All-season tyres combine the characteristics of a summer tyre with those of a Winter tyre. The resulting compromises have a direct effect on the driving characteristics, so that all-season tyres are not suitable for all regions. In addition, drivers have to assess how often within a year is the car is driven and how sensible a tire change twice a year would be.
There are different ways to combine the different profile designs and characteristics of Winter- and summer tyres.
Also, the tyres are characterized by a special rubber compound for the hot and dry months of the year, in order to achieve little rolling resistance, but still to achieve maximum grip. In contrast, Winter tyres should have a strong grip especially on snow, wet and ice, which is why they have very deep grooves, numerous edges and corners as well as lamellas intertwined with snow and mud.
Therefore some manufacturers choose the exact middle path by dividing the profile into two parts, one side for the cold and the other for the warm months. Therefore, the tyre can only claim half of its qualities, but this does not mean that all-season tyres are less secure or reliable.
They offer very good handling characteristics especially during the transitional seasons and can almost keep up with the characteristics of the Winter tyres in some situations. In summer, the disadvantage of the soft rubber mixture is the increased wear and also the higher fuel consumption.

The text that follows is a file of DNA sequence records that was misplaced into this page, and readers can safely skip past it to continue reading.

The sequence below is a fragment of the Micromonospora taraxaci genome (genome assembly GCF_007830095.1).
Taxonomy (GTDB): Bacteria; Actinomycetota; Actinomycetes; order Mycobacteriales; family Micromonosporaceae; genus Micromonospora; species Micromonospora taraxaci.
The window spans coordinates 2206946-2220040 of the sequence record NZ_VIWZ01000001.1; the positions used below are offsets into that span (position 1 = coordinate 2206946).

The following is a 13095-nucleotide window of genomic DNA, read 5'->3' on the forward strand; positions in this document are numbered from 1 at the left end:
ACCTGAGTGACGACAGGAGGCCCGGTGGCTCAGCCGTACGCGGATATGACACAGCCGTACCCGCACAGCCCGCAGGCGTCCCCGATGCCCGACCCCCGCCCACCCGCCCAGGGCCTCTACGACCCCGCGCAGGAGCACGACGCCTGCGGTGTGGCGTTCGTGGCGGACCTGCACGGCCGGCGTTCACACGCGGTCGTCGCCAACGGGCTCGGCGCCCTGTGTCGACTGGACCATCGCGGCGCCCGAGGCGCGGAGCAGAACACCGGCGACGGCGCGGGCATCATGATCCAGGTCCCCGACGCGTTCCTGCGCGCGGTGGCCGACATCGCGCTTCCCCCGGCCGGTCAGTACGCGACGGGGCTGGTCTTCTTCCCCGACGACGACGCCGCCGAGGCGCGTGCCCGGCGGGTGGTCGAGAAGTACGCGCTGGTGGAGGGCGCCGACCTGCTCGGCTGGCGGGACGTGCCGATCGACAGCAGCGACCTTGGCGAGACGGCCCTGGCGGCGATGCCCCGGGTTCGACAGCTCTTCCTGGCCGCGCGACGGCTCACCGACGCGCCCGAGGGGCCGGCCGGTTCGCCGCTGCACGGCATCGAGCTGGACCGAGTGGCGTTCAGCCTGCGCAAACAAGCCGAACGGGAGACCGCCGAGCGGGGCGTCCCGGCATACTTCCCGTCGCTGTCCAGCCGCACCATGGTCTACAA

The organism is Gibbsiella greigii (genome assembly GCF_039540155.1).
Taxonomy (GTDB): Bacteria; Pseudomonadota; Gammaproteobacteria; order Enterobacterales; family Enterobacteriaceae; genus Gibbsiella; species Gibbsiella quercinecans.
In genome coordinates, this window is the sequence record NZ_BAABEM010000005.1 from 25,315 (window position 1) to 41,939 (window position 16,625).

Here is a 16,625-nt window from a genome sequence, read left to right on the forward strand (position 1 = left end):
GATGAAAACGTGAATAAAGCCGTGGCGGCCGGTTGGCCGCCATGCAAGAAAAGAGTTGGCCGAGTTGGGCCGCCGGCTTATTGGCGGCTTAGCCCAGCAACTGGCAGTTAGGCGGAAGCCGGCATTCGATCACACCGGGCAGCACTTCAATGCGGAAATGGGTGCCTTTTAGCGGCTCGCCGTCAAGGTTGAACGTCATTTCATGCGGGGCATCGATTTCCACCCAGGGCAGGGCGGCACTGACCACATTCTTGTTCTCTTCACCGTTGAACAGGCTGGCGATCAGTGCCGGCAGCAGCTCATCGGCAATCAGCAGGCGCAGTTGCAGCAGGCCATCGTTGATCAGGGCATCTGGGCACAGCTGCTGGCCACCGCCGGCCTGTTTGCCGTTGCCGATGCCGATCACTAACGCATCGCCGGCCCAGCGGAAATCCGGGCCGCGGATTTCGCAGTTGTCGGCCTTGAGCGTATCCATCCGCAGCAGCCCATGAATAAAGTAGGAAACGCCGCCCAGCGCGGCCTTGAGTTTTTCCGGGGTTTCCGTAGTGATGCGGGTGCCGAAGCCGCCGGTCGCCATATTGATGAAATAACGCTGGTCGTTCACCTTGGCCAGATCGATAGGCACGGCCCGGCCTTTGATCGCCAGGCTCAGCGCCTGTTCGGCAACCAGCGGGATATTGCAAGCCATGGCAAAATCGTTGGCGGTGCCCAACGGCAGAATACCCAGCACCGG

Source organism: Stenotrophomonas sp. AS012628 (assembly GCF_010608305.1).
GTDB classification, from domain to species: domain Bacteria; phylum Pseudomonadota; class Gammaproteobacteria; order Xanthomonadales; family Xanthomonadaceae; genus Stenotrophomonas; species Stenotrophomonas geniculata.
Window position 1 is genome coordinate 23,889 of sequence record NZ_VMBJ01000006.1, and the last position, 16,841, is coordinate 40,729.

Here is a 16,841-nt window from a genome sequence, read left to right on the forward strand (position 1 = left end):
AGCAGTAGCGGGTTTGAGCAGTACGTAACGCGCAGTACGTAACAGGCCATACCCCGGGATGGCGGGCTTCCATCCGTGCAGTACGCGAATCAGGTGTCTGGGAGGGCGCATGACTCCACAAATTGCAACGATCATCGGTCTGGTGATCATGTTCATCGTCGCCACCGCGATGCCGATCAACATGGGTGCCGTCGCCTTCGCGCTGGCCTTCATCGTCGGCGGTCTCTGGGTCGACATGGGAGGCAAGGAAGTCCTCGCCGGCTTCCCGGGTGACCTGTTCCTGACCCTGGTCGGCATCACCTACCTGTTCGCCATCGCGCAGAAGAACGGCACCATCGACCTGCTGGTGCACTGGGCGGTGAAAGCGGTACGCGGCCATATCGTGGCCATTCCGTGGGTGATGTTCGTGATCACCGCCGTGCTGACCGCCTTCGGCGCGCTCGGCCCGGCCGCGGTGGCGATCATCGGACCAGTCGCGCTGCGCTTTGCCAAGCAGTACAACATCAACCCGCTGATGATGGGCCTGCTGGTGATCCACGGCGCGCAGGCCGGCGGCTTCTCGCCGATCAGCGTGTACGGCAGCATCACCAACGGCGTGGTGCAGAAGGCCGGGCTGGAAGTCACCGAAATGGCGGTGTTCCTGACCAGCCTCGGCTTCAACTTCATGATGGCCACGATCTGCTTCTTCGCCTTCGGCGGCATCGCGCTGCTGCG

There are, however, also All-season tyres in which there is no division, but the specific properties in the profile design are combined. The risk of aquaplaning is as low as in the case of the other good quality All-weather tyres, as they also have grooves which serve the purpose of guiding the water quickly and confidently from the tyre.
The all-season tyres must, of course, meet the demands and standards of the Winter tyres to be used in the UK.
Furthermore, many tyres carry the snowflake symbol, which is awarded by the independent US agency NHTSA. These All-season tyres must pass a test and meet safety-relevant criteria. Tyres equipped with this symbol promise much better performance than All-season tyres with only the S + M symbol.
For an all-weather tyre to be worthwhile, only those drivers doing very low mileage should use one. If a set of Summer tyres and a set of Winter tyres would last you for six years, All-season tyres would be just right.
In general, All-season tyres are a safe alternative to Summer- and Winter tires.
In the summer, they often lose some of their properties, but they do not affect safety.
Thus, all-weather tyres have slightly less grip on dry road surfaces, and also require more range when braking compared to the Summer tyres.
Even if All-season tyres can be more convincing in winter, they are less suitable for residents of the Highlands.
For the lowland, on the other hand, the winter requirements for those drivers, doing only low mileage are sufficient.
If you are driving a lot and the whole year round, you should consider whether having two sets of tyres (summer and winter tyres) might be a better option though...
Interested? Please have a look at our All-season tyre selection on our Roberts Tyres website.
If you have any questions, please contact us. We are always happy to help.